Looking down the ranks of the mounting opposition to the bill, members of the former Obama cabinet are well represented. Tony West, who served for five and a half years in the Obama Department of Justice and was once its third-ranking member, is now the chief legal officer at Uber. He also happens to be married to Maya Harris, who, you guessed it, is Kamala’s sister.
That’s not all. Valerie Jarrett, who served eight years as a senior adviser to Obama (the role now held by Jared Kushner), has worked in Silicon Valley since leaving the administration. Promptly after leaving the White House in 2017, she accepted a position on the board of Lyft. And David Plouffe, Obama’s 2008 campaign manager, himself a senior adviser to the president from 2011 to 2013, served as an executive at Uber from 2014 to 2017.
Meanwhile, Barbara Boxer, the former U.S. senator from California, whom Barack Obama campaigned on behalf of in 2010, has been hired by Lyft as a special adviser, vocalizing her opposition to AB-5 in an op-ed in the San Francisco Chronicle earlier this week.
It should come as no surprise then that Joe Biden, whose chief credential is having been in the room with Obama for eight years, has refused to weigh in on AB-5, as it’s split the Democratic Party into two camps that his campaign is predicated on straddling.
One lingering question is where Governor Gavin Newsom, who has tried to stay out of the AB-5 fight, will come down if the bill reaches his desk. He has talked about “a new and modern compact” for the state’s workers, but ties to Silicon Valley, an ATM for ambitious politicians in California, have made him hesitate. Newsom recently disinvited the head of the state building trades, Robbie Hunter, for an appointment on a Future of Work Commission he’s assembling. Hunter is a vocal supporter of AB-5.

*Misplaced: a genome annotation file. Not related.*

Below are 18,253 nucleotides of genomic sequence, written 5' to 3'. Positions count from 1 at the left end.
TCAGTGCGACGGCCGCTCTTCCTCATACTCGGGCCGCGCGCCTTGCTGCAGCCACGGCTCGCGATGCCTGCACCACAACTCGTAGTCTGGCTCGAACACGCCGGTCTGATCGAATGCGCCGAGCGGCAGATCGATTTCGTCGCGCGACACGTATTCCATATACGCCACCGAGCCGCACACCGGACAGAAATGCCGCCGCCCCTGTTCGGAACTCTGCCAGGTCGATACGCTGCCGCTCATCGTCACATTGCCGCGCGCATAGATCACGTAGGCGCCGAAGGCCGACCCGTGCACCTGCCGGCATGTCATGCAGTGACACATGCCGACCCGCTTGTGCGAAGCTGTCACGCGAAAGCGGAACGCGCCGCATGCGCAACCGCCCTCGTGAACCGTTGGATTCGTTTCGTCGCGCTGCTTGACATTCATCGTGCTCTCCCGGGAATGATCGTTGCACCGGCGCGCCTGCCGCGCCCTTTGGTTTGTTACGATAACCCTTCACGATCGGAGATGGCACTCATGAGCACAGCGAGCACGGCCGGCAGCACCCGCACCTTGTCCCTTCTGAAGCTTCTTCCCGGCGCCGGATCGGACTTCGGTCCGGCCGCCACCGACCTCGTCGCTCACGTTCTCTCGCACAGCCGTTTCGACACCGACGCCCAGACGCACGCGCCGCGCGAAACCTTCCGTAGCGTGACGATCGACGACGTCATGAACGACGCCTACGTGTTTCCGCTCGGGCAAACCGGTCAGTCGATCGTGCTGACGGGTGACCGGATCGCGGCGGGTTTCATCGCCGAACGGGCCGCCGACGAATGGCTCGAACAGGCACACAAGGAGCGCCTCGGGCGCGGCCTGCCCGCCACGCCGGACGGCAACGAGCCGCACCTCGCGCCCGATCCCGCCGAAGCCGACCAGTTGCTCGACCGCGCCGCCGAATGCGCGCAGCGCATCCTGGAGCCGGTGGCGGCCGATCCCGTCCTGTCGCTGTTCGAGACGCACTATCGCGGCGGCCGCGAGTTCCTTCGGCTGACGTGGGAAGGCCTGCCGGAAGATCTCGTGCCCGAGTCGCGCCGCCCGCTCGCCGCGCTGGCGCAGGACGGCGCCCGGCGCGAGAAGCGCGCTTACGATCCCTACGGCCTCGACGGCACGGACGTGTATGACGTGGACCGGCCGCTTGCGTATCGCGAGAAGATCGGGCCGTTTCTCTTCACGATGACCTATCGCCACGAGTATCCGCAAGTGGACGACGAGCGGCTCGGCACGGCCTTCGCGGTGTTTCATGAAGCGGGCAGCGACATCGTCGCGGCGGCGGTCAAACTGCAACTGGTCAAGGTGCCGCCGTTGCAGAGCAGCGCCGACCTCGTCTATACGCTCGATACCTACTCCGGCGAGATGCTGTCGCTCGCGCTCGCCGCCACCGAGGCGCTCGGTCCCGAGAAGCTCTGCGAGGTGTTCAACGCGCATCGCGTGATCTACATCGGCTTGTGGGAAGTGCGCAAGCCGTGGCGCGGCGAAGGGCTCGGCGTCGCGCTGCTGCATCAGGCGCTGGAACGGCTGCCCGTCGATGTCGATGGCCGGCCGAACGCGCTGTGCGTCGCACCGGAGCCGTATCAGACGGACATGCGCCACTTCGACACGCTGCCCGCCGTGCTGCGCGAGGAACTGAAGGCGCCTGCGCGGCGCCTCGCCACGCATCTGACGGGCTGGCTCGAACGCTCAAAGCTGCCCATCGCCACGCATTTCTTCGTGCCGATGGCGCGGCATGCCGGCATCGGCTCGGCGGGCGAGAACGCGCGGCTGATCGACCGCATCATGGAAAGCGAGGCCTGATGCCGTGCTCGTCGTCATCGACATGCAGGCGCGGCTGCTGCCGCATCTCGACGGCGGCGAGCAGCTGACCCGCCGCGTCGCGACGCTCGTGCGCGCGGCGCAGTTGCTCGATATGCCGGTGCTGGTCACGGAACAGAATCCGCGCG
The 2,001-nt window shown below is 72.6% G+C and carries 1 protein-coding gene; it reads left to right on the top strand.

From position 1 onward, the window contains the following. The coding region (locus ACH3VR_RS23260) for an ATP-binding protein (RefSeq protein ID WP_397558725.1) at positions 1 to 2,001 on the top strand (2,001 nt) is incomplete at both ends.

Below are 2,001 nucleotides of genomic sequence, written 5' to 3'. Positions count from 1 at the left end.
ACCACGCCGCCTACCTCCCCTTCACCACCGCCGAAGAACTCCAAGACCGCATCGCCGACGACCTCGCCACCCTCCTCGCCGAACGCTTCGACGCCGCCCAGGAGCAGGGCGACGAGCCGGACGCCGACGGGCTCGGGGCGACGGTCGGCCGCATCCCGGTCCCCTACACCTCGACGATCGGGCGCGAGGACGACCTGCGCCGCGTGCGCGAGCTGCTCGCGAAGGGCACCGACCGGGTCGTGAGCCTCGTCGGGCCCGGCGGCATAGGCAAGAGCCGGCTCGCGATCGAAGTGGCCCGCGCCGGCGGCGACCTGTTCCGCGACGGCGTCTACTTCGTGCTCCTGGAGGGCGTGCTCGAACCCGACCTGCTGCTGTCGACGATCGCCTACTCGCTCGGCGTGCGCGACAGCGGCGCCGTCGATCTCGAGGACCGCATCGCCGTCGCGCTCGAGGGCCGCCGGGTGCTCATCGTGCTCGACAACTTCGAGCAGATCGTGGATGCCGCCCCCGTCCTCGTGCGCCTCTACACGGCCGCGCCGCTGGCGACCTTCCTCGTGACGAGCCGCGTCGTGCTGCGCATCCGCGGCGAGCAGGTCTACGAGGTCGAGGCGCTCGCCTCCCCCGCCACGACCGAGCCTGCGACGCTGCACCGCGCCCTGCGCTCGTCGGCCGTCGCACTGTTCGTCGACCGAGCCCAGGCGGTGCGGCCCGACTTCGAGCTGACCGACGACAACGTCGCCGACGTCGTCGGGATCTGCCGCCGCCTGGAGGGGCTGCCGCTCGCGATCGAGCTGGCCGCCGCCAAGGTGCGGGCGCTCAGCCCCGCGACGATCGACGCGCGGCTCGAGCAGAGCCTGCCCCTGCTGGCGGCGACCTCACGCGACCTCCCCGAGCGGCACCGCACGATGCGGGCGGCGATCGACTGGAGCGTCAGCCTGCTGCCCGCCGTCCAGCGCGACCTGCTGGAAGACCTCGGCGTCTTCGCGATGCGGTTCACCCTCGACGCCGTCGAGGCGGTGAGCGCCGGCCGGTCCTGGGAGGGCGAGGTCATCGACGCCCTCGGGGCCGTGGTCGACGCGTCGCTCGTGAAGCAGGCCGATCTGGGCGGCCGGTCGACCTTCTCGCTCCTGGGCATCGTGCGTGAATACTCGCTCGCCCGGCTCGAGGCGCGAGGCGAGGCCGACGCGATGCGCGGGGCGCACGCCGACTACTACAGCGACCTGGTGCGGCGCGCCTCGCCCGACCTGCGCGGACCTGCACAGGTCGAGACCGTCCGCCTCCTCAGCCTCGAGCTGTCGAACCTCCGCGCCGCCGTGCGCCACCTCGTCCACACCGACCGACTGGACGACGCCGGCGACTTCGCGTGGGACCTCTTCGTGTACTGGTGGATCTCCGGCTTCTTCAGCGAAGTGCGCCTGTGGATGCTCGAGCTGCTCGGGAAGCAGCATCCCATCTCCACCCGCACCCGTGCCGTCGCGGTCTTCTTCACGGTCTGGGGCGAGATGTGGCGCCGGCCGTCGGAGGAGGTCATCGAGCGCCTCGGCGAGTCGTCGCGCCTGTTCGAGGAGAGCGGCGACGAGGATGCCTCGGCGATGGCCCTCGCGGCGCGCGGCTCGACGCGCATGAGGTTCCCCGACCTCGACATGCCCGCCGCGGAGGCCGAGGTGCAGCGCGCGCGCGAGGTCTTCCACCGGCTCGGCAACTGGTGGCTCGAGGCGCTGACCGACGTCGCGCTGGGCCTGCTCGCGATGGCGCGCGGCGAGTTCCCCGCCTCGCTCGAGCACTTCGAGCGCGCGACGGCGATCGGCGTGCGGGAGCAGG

The tumult over AB-5 paints a vivid picture of the Obama-era Democratic Party and the stark differences being seen in the new crop of Democratic figureheads. Democrats during the Obama years were criticized for their coziness with Silicon Valley; indeed, the revolving door between the Obama administration and companies like Google, Facebook, and the aforementioned ridesharing companies was robust throughout his two terms, while donations from the Valley poured in. Now, these deep-pocketed tech firms are calling in the support they paid for.
But the post-Obama Democrats aren’t nearly as smitten with Silicon Valley, and have articulated a set of labor policies notably to the left of his administration. The bill has exposed the ongoing identity crisis for Democrats as they search to find their political footing in the post-Obama years. The widespread support from the presidential candidates shows the party may indeed have moved meaningfully to the left, but it will have to continue to contend with Obama holdovers who have proven hesitant to do the same.
It’s likely that the fate of AB-5 will go right down to the wire: The legislative session ends on September 13, and it would be a surprise to see a resolution before that. It’s currently held up in the senate as business groups rush to carve out exceptions for themselves. But with pressure mounting from the Democrats nationally, the fate of gig economy workers will tell us if the baton has indeed been passed to a new generation of Democratic politicians, or if Obama-era operatives still reign supreme.